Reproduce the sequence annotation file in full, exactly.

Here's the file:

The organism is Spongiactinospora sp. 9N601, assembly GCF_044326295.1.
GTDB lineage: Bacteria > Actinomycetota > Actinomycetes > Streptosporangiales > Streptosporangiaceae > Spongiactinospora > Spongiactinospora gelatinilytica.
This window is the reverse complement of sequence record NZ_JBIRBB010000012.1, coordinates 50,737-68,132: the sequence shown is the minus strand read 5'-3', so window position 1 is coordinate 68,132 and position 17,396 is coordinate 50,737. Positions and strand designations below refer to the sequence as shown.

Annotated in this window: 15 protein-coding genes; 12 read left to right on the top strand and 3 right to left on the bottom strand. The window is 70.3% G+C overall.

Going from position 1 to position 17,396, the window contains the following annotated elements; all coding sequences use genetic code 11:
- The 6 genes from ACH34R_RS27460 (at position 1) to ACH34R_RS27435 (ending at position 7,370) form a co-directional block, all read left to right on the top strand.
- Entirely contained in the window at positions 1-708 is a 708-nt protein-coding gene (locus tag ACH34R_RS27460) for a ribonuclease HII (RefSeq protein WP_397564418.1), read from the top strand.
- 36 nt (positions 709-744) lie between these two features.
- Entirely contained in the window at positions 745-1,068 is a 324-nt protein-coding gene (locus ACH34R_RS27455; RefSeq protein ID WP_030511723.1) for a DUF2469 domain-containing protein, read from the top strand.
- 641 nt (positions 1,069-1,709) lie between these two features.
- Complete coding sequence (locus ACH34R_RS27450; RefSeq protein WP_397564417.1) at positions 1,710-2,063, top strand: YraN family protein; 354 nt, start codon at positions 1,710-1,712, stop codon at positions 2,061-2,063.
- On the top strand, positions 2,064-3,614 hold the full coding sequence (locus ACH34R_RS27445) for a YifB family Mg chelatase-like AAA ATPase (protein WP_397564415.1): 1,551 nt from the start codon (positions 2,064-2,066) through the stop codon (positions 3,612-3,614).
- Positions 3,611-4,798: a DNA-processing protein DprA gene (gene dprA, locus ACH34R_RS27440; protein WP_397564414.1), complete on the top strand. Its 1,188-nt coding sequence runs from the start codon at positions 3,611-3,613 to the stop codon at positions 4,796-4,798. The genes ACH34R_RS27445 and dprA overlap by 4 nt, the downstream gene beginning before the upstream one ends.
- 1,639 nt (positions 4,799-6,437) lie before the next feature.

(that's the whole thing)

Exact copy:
The organism is Spongiactinospora sp. 9N601, assembly GCF_044326295.1.
GTDB lineage: Bacteria > Actinomycetota > Actinomycetes > Streptosporangiales > Streptosporangiaceae > Spongiactinospora > Spongiactinospora gelatinilytica.
This window is the reverse complement of sequence record NZ_JBIRBB010000012.1, coordinates 50,737-68,132: the sequence shown is the minus strand read 5'-3', so window position 1 is coordinate 68,132 and position 17,396 is coordinate 50,737. Positions and strand designations below refer to the sequence as shown.

Annotated in this window: 15 protein-coding genes; 12 read left to right on the top strand and 3 right to left on the bottom strand. The window is 70.3% G+C overall.

Going from position 1 to position 17,396, the window contains the following annotated elements; all coding sequences use genetic code 11:
- The 6 genes from ACH34R_RS27460 (at position 1) to ACH34R_RS27435 (ending at position 7,370) form a co-directional block, all read left to right on the top strand.
- Entirely contained in the window at positions 1-708 is a 708-nt protein-coding gene (locus tag ACH34R_RS27460) for a ribonuclease HII (RefSeq protein WP_397564418.1), read from the top strand.
- 36 nt (positions 709-744) lie between these two features.
- Entirely contained in the window at positions 745-1,068 is a 324-nt protein-coding gene (locus ACH34R_RS27455; RefSeq protein ID WP_030511723.1) for a DUF2469 domain-containing protein, read from the top strand.
- 641 nt (positions 1,069-1,709) lie between these two features.
- Complete coding sequence (locus ACH34R_RS27450; RefSeq protein WP_397564417.1) at positions 1,710-2,063, top strand: YraN family protein; 354 nt, start codon at positions 1,710-1,712, stop codon at positions 2,061-2,063.
- On the top strand, positions 2,064-3,614 hold the full coding sequence (locus ACH34R_RS27445) for a YifB family Mg chelatase-like AAA ATPase (protein WP_397564415.1): 1,551 nt from the start codon (positions 2,064-2,066) through the stop codon (positions 3,612-3,614).
- Positions 3,611-4,798: a DNA-processing protein DprA gene (gene dprA, locus ACH34R_RS27440; protein WP_397564414.1), complete on the top strand. Its 1,188-nt coding sequence runs from the start codon at positions 3,611-3,613 to the stop codon at positions 4,796-4,798. The genes ACH34R_RS27445 and dprA overlap by 4 nt, the downstream gene beginning before the upstream one ends.
- 1,639 nt (positions 4,799-6,437) lie before the next feature.